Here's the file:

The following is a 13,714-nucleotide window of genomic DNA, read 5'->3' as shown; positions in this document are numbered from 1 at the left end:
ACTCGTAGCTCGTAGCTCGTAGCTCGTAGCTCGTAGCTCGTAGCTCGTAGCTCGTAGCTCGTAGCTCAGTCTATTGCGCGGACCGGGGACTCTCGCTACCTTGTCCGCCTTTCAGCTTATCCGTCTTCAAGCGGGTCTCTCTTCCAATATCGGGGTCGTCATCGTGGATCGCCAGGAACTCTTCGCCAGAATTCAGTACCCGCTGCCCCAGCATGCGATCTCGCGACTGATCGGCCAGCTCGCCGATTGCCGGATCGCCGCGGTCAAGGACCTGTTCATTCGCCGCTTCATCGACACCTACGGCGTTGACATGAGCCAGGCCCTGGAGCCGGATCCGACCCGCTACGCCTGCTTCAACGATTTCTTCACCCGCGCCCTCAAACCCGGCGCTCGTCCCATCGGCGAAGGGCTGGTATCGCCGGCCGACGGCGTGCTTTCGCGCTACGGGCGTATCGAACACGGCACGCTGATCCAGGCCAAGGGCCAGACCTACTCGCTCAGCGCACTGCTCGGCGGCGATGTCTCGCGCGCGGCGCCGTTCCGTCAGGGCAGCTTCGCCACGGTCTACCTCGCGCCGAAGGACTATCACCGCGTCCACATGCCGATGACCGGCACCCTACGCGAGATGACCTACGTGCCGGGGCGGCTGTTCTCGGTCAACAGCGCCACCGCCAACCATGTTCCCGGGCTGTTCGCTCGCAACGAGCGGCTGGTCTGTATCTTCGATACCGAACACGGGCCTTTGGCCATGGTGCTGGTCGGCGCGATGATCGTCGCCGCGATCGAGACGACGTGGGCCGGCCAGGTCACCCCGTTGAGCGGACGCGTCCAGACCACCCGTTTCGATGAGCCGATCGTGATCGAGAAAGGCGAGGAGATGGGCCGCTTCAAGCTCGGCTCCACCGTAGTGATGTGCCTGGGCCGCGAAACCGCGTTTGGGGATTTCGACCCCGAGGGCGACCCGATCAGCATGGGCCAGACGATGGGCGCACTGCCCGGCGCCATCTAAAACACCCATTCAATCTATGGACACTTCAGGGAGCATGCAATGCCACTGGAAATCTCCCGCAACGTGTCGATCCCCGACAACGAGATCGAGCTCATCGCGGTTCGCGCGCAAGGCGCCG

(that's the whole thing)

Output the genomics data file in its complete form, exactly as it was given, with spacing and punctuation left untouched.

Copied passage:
The following is a 13,714-nucleotide window of genomic DNA, read 5'->3' as shown; positions in this document are numbered from 1 at the left end:
ACTCGTAGCTCGTAGCTCGTAGCTCGTAGCTCGTAGCTCGTAGCTCGTAGCTCGTAGCTCGTAGCTCAGTCTATTGCGCGGACCGGGGACTCTCGCTACCTTGTCCGCCTTTCAGCTTATCCGTCTTCAAGCGGGTCTCTCTTCCAATATCGGGGTCGTCATCGTGGATCGCCAGGAACTCTTCGCCAGAATTCAGTACCCGCTGCCCCAGCATGCGATCTCGCGACTGATCGGCCAGCTCGCCGATTGCCGGATCGCCGCGGTCAAGGACCTGTTCATTCGCCGCTTCATCGACACCTACGGCGTTGACATGAGCCAGGCCCTGGAGCCGGATCCGACCCGCTACGCCTGCTTCAACGATTTCTTCACCCGCGCCCTCAAACCCGGCGCTCGTCCCATCGGCGAAGGGCTGGTATCGCCGGCCGACGGCGTGCTTTCGCGCTACGGGCGTATCGAACACGGCACGCTGATCCAGGCCAAGGGCCAGACCTACTCGCTCAGCGCACTGCTCGGCGGCGATGTCTCGCGCGCGGCGCCGTTCCGTCAGGGCAGCTTCGCCACGGTCTACCTCGCGCCGAAGGACTATCACCGCGTCCACATGCCGATGACCGGCACCCTACGCGAGATGACCTACGTGCCGGGGCGGCTGTTCTCGGTCAACAGCGCCACCGCCAACCATGTTCCCGGGCTGTTCGCTCGCAACGAGCGGCTGGTCTGTATCTTCGATACCGAACACGGGCCTTTGGCCATGGTGCTGGTCGGCGCGATGATCGTCGCCGCGATCGAGACGACGTGGGCCGGCCAGGTCACCCCGTTGAGCGGACGCGTCCAGACCACCCGTTTCGATGAGCCGATCGTGATCGAGAAAGGCGAGGAGATGGGCCGCTTCAAGCTCGGCTCCACCGTAGTGATGTGCCTGGGCCGCGAAACCGCGTTTGGGGATTTCGACCCCGAGGGCGACCCGATCAGCATGGGCCAGACGATGGGCGCACTGCCCGGCGCCATCTAAAACACCCATTCAATCTATGGACACTTCAGGGAGCATGCAATGCCACTGGAAATCTCCCGCAACGTGTCGATCCCCGACAACGAGATCGAGCTCATCGCGGTTCGCGCGCAAGGCGCCG